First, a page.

In particular, per capita consumption is likely to grow for consumer durables, professional and personal services, packaged foods industries, and leisure. The concept of a family car is likely to give way to a personal car. Therefore, the demand for station wagons should decline and demand for personal cars should increase over time. In other words, the issue facing the automobile industry is not just the size of the automobile but also the type of the car demanded by the market place. Similarly, cameras, radios, television sets, and other brown goods are also likely to become per capita products.

Professional and personal services such as insurance, health care, legal services, and financial services must also be redesigned so that they are offered on a per capita rather than per household basis. This trend is already evident in the banking and medical services.
Third, as we shift from food preparation to food consumption at home, as well as from family dinners to individual eating habits for all three meals, grocery manufacturers will have to innovate new packaging sizes and ready-to- serve foods, which are better suited for personal consumption than household consumption. These include cereals, soups, cheese, bread meat, and all other staple foods.

Fourth, the leisure market, including entertainment and recreation, must shift from family to individual consumption. For example, it is very likely that each member of the family will watch his or her own television or cable programs rather than families’ watching together partly because of time constraints and partly because of increasing individualism. Therefore, television programming in both content and timing needs to shift from prime time family programs to all-time personal programs. This will be necessary even for news programs; it will be more and more difficult for the American family to get together at a specific hour to watch a news analyst such as Walter Cronkite, as they did for a generation, In short, news will have to be offered on a Continuous 24-hour basis.

Similarly, recreation activities are likely to become highly Individualistic and personalized. It is likely that each member of the family will eng age in a different activity even when the family is together at home; for example, the young adults may play videogames or program the personal computer while the parents exercise. The individualism in outdoor recreation will be manifested even more. For example, tennis, racquetball, fitness centers, shopping, and eating out are all likely to compete against individual activities.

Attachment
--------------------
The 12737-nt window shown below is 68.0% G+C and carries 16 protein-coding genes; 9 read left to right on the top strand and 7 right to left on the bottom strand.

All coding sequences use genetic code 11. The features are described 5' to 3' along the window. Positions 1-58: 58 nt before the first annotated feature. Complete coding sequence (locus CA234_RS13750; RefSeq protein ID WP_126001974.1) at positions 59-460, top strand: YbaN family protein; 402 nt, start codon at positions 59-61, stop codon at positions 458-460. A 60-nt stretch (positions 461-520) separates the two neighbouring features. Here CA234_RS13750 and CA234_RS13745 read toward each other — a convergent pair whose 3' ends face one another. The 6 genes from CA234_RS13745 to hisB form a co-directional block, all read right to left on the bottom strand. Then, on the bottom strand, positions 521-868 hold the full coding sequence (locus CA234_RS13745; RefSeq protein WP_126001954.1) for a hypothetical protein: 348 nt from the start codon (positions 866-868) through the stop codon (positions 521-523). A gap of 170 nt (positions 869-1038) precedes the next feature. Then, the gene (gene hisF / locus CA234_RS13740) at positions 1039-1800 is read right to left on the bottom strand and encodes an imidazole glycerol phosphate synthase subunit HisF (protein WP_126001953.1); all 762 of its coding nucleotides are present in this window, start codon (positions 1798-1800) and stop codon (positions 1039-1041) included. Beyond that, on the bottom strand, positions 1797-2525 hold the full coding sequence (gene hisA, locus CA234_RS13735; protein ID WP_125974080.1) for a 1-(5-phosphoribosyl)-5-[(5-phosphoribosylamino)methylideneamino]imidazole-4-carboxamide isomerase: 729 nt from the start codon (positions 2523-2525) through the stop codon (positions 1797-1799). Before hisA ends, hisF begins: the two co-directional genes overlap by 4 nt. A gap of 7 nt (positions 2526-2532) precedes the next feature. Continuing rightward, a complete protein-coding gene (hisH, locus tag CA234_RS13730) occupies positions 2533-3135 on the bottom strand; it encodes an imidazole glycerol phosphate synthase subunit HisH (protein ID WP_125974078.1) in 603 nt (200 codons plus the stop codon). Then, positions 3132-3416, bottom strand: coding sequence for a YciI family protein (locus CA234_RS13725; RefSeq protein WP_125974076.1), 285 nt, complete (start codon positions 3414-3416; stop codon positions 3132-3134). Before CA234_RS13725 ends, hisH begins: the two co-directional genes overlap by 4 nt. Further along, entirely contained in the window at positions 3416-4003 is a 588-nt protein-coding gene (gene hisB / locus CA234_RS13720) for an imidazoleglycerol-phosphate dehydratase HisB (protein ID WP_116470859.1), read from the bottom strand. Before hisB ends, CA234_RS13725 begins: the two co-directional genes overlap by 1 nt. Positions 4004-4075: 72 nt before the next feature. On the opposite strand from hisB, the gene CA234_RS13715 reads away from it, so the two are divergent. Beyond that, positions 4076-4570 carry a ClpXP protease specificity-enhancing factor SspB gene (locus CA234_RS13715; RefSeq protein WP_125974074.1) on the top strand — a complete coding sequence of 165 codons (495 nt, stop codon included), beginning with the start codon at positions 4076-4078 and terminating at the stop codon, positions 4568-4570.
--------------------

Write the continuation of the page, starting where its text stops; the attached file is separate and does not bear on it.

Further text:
3. Role Blurring for Self-Sufficiency. Increasingly consumers are likely to become generalists as they manage and control their own life. The old concepts of the homemaker and the breadwinner which resulted in functional specialization are likely to become obsolete. Women will become buyers of financial services technical products, and other male-oriented products and services. Men are likely to become buyers of household products such as – laundry detergents, grocery foods, and vacuum desires. Finally, young adults of both sexes will learn how to shop and how to manage households along with learning to cope with school, education, and Computers.

The consequence of this role blurring .to become self-sufficient is that most marketing practices will have to become universal in content. This includes media, advertising, product displays, sales personnel, retail promotion, closing and opening hours, and all support services Such as refund, exchange, credit financing, and .other activities. They will have to be designed so that they appeal to all age and sex groups.

4. Time-Place Universality. Because of both demographic and technological changes, it will become increasingly common to disassociate from the time and place separations of work, home, and shopping activities, As Toffler has pointed out in his Third Wave, It Is becoming popular to work at home as we shift from the industrial to the post-industrial society. It is also becoming popular to shop at home through electronic shopping and direct marketing.

It will become more and more common to blur the task-driven time and place boundaries among work home, and shopping activities. Consequently, marketing of consumer products and services will have to be offered on a 24-hour basis. They will also be offered through multiple and often nontraditional channels of distribution as well as at home through electronic marketing program. In short, for the first time in marketing history, the consumer will go to the market and a marketer will go to the consumer at the same time. This Is quite different from either the wagon days. when the marketer went to the consumer, and the more contemporary shopping mall days, when the consumer comes to the marketer, The specific place of transacting with each other will be determined primarily by the tradeoffs of costs and benefits to each party.

In general, however, it can be expected that nontraditional multiple channels of distribution will become more the norm than the exception For example, telephone and other utility services may be procured from the supermarkets and other convenience locations. Durable appliances and automobiles may be bought at home through electronic shopping. Financial services may be offered without personal interactions and from a long distance through telemarketing programs. What is suggested is only a tip of the iceberg. Eventually, it is very likely that the boundaries between specialty and convenience goods will become blurred sufficiently to change the whole pattern of retailing institutions.